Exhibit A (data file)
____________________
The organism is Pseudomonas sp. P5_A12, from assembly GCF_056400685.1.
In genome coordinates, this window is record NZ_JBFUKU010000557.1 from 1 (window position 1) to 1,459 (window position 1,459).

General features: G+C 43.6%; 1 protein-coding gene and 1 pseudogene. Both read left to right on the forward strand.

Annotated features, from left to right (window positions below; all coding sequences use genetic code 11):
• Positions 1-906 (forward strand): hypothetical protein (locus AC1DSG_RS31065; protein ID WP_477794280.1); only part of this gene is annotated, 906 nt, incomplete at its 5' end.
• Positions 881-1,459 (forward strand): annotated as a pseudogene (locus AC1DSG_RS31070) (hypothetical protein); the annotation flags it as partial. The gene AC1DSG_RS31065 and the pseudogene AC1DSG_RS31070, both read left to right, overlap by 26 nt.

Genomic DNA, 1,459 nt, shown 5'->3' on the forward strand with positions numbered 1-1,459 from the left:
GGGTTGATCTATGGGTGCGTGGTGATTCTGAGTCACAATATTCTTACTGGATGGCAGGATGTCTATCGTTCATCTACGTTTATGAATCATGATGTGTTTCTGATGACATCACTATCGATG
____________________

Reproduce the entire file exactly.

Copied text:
The organism is Pseudomonas sp. P5_A12, from assembly GCF_056400685.1.
In genome coordinates, this window is record NZ_JBFUKU010000557.1 from 1 (window position 1) to 1,459 (window position 1,459).

General features: G+C 43.6%; 1 protein-coding gene and 1 pseudogene. Both read left to right on the forward strand.

Annotated features, from left to right (window positions below; all coding sequences use genetic code 11):
• Positions 1-906 (forward strand): hypothetical protein (locus AC1DSG_RS31065; protein ID WP_477794280.1); only part of this gene is annotated, 906 nt, incomplete at its 5' end.
• Positions 881-1,459 (forward strand): annotated as a pseudogene (locus AC1DSG_RS31070) (hypothetical protein); the annotation flags it as partial. The gene AC1DSG_RS31065 and the pseudogene AC1DSG_RS31070, both read left to right, overlap by 26 nt.

Genomic DNA, 1,459 nt, shown 5'->3' on the forward strand with positions numbered 1-1,459 from the left:
GGGTTGATCTATGGGTGCGTGGTGATTCTGAGTCACAATATTCTTACTGGATGGCAGGATGTCTATCGTTCATCTACGTTTATGAATCATGATGTGTTTCTGATGACATCACTATCGATG